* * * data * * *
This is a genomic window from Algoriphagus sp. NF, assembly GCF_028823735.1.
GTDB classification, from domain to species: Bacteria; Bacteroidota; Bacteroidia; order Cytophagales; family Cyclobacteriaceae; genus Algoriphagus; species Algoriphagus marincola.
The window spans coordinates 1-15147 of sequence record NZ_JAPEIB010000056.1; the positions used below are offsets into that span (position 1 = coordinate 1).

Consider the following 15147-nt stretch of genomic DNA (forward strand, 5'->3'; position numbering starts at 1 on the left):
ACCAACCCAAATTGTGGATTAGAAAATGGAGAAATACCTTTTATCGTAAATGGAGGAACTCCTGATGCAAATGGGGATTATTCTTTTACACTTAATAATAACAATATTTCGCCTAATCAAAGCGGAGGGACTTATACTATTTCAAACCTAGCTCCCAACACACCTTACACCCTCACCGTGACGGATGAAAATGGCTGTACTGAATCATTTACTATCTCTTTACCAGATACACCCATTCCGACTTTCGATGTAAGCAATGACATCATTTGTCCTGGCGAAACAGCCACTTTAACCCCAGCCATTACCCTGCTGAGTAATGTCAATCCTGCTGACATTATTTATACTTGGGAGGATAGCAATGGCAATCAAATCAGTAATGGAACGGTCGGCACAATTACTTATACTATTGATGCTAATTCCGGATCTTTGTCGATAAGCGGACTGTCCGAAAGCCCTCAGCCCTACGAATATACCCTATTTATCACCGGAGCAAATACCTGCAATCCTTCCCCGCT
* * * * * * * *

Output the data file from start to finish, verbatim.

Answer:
This is a genomic window from Algoriphagus sp. NF, assembly GCF_028823735.1.
GTDB classification, from domain to species: Bacteria; Bacteroidota; Bacteroidia; order Cytophagales; family Cyclobacteriaceae; genus Algoriphagus; species Algoriphagus marincola.
The window spans coordinates 1-15147 of sequence record NZ_JAPEIB010000056.1; the positions used below are offsets into that span (position 1 = coordinate 1).

Consider the following 15147-nt stretch of genomic DNA (forward strand, 5'->3'; position numbering starts at 1 on the left):
ACCAACCCAAATTGTGGATTAGAAAATGGAGAAATACCTTTTATCGTAAATGGAGGAACTCCTGATGCAAATGGGGATTATTCTTTTACACTTAATAATAACAATATTTCGCCTAATCAAAGCGGAGGGACTTATACTATTTCAAACCTAGCTCCCAACACACCTTACACCCTCACCGTGACGGATGAAAATGGCTGTACTGAATCATTTACTATCTCTTTACCAGATACACCCATTCCGACTTTCGATGTAAGCAATGACATCATTTGTCCTGGCGAAACAGCCACTTTAACCCCAGCCATTACCCTGCTGAGTAATGTCAATCCTGCTGACATTATTTATACTTGGGAGGATAGCAATGGCAATCAAATCAGTAATGGAACGGTCGGCACAATTACTTATACTATTGATGCTAATTCCGGATCTTTGTCGATAAGCGGACTGTCCGAAAGCCCTCAGCCCTACGAATATACCCTATTTATCACCGGAGCAAATACCTGCAATCCTTCCCCGCT